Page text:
Sailboats of this size (36 footers) are designed to be self-sufficient for a month or two at a time. That means being able to carry enough food, water and fuel for the time you’re away. Now, of course, you need lots of other stuff, like books [not too many!] and DVDs and camera equipment and computers and maybe a few tools [maybe a lot!], dog necessities and some clothes.

We have found Hunter sailboats to be designed for both for comfortable living and for optimal storage — every nook and cranny has a storage function.

Bob likes to say that this boat just “swallows up” our stuff. Our sailboat swallowed up the entire contents of our pick up truck easily, and we still have room!


Starting with provisions…

The fridge and freezer combined hold more than a typical fridge/freezer combo in a small apartment. The freezer is actually quite amazing. We can’t keep it filled up here. The fridge I have no problem keeping filled up. But sometimes things drop to the bottom, never to be seen again!

Each of the six settees has a large storage compartment beneath it and storage behind the backrest. We use two of these for food storage. Here’s one. We found the perfect size of plastic container and bought a bunch to keep the dried and canned food organized.

under-settee settee

For supplies that we use everyday, there are two handy storage compartments in the galley on each side of the microwave. We keep our coffee, condiments, olive oil, salt, oatmeal, vinegars and such here.

Bowls, plates (small and large), mugs, cutlery, cooking utensils, measuring cups and spoons, dish towels and other miscellaneous galley items fit beautifully in the small bank of drawers beside the sink.

Well, that’s a start on storage. There are some other neat features that I will photograph and show you in another post. One of my very favorites is the great design for the kitchen garbage. (Never thought I’d get excited about that, but good design is good design and I appreciate that, no matter what it’s for.)

Galley recipes — or cooking in a small space…



When you live aboard a 36-foot sailboat, you don’t have a huge amount of space for anything, let alone preparing meals. Our entire galley is about 45 square feet. And in that space is everything we need to cook and clean up, plus a lot of food. Additional dry and canned food is stowed away beneath the settees in the salon.

One thing I love about living on a sailboat is that you pare down to just what you really need and everything has to have a place to live, so you can find it quickly and easily. Maybe I’ll do another post on storage…(I just wish I could follow this practice at home!)

Anyway, it is amazing what you can do in a small galley. There’s certainly no need to eat canned beans every day.

The main challenge is not having many burners to cook on. We do have a propane stove with two burners and an oven but we mainly use this when we’re at anchor and don’t have power.

When we’re at the dock, we can use shore power and take advantage of our one-burner induction hot plate, which I just adore. (Our friend Jim suggested this might work for us and I am eternally grateful.)

Why? Because the stove only heats the pot, which reduces excess heat in the galley; it heats extremely fast; and the temperature of the pot is easily and precisely controlled.

We also have a small microwave and a BBQ — cooking tools that supplement the hot plate and propane stove.

Our freezer and refrigerator are top-loading which saves energy and prevents the food from falling out when you’re underway. They are huge for a boat this size; in fact, I can’t reach all the way to the bottom.

I enjoy finding and experimenting with recipes that are tasty, filling and healthy and can be put together easily with the tools we have — and where clean up is not too time-consuming.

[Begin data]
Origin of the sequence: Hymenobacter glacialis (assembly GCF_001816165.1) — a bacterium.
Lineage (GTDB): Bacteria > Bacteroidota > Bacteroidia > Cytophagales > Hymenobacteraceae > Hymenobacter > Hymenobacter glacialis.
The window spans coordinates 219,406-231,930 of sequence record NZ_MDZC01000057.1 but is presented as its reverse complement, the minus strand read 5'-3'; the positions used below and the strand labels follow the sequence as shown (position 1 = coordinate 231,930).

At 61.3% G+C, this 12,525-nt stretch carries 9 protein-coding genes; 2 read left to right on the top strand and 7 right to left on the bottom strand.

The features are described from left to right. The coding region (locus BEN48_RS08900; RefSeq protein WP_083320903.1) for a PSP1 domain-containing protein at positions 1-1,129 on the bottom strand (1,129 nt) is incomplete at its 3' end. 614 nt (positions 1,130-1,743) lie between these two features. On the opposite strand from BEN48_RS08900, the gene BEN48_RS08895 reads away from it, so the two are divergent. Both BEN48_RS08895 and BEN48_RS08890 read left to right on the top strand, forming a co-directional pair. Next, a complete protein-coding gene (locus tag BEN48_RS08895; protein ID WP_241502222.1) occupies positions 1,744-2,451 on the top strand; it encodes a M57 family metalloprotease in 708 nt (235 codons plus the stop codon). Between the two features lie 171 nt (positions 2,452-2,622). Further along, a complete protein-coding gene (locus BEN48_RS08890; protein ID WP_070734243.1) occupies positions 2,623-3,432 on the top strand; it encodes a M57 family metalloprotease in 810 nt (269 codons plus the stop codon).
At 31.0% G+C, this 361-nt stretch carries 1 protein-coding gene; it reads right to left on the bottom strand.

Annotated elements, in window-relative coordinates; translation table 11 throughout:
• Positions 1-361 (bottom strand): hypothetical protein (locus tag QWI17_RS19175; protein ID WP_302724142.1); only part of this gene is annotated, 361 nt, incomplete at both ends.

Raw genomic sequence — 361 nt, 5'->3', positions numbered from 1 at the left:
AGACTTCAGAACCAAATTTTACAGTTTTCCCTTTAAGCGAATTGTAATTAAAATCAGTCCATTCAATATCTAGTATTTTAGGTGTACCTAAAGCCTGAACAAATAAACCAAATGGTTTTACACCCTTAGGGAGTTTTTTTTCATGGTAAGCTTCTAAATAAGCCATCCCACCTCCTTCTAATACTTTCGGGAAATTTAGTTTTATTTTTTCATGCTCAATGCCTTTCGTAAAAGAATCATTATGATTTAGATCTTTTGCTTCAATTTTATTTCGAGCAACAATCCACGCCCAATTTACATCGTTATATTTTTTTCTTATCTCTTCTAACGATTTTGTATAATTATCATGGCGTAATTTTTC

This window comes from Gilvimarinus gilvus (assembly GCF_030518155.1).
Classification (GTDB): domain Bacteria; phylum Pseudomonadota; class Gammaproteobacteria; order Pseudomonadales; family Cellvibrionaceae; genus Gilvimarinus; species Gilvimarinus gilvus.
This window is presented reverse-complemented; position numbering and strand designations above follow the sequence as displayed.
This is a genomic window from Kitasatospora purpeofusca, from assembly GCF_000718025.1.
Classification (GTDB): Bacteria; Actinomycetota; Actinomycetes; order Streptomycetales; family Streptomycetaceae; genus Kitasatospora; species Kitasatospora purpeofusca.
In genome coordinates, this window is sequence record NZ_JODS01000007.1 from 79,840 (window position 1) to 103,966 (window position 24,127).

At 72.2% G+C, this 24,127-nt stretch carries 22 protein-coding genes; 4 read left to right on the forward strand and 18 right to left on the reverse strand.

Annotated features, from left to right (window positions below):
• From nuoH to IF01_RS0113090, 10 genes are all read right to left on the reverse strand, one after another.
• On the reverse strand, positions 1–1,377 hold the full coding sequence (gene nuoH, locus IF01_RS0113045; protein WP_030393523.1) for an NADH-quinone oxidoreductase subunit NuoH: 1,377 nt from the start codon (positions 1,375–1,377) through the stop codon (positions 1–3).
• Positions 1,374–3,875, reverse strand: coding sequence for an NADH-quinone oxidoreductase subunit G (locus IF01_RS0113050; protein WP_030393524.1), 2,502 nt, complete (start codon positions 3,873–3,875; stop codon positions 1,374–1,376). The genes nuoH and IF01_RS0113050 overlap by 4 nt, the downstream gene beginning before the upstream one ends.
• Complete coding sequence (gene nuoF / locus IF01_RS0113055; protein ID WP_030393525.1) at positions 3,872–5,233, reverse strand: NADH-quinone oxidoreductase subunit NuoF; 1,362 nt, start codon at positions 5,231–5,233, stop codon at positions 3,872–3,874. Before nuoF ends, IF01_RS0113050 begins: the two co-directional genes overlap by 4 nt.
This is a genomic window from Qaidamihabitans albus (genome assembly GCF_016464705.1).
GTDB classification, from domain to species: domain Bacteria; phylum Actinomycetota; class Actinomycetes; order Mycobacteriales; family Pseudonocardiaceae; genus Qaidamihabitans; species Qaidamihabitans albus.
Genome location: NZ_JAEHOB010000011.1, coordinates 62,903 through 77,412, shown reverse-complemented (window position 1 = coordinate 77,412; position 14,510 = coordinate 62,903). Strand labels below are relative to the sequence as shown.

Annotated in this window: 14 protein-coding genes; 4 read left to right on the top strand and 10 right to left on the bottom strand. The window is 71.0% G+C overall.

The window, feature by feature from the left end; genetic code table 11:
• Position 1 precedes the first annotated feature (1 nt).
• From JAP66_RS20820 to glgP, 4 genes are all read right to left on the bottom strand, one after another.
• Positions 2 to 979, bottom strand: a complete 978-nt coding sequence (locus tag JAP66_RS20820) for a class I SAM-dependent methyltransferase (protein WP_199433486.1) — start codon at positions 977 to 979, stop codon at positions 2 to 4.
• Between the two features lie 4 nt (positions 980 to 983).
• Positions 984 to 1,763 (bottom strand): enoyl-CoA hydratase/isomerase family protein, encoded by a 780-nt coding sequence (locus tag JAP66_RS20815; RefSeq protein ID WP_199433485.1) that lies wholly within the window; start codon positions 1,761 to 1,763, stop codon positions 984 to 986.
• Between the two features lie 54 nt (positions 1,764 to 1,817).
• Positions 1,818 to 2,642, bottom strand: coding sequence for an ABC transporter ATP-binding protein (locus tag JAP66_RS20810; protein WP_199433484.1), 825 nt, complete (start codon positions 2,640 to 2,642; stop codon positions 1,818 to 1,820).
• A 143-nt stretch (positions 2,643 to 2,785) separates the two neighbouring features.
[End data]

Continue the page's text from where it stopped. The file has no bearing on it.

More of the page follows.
This Thai Red Curry recipe was inspired by the meal our friend Jane made for us on her boat on St. Simons Island. Jane was the one who gave us the tip about rice noodles not needing to be cooked, just softened in hot water. This saves a burner and allows the noodles to be ready when the curry is.

You can adjust the heat of this recipe to your liking; we like a little heat so I add extra red curry paste.  This has turned out to be one of our favorite recipes for the boat. It meets all our criteria and adds some variety to our diet.

Do you have any reliable one-pot meals that could be adapted for boat use? If so, I’d love to hear from you…

Thai Red Chicken Curry


  • 2/3 cup unsweetened coconut milk
  • 2 to 3 teaspoons Thai red curry paste
  • 1 tablespoon Asian fish sauce
  • 3 tablespoons canola oil, divided
  • 1 1/2 pounds skinless, boneless chicken breasts, cut into 1 1/2-inch chunks
  • Salt and freshly ground black pepper
  • Celery, onions and red pepper or other preferred veggies, chopped to make 2 cups
  • 1 tablespoon very finely chopped fresh ginger
  • 2 large garlic cloves, very finely chopped
  • I was going to add fresh pineapple to the recipe but I forgot…


In a small bowl, whisk the coconut milk with the curry paste and fish sauce until combined. Heat a large skillet until very hot. Add 2 tablespoons of the vegetable oil and heat until just smoking. Season the chicken with salt and pepper and add it to the skillet in a single layer. Cook over high heat, turning once, until the chicken is browned but not cooked through, 4 to 5 minutes. Transfer the chicken to a plate and pour off the fat in the skillet. Add the remaining 1 tablespoon of vegetable oil to the skillet. Add the veggies and stir-fry over high heat until lightly browned, about 5 minutes. Stir in the ginger and garlic, stir-fry for 1 minute. Add the chicken, red curry mixture and bring to a boil. Reduce heat and simmer for 2 to 3 minutes or until the chicken is cooked through.

It’s the simple things…


Deb’s raspberry, red current, gooseberry jam for breakfast.

There is nothing so comforting as bringing a little bit of home along with you when you’re living on a sailboat.

We’re lucky to have an uber-talented jam and jelly-making friend back home who gives us a care package of her delicious treats every Christmas. We hold back on opening them until we get to the boat.

The first day we open one of her jewel-coloured bottles is a big event. Today was inaugurated with her astounding raspberry, red current and gooseberry mix. The sweet, tart flavours fairly burst in our mouths.

With a steaming cup of coffee and a toasted english muffin, what a superb way to start the day. Thanks, Deb!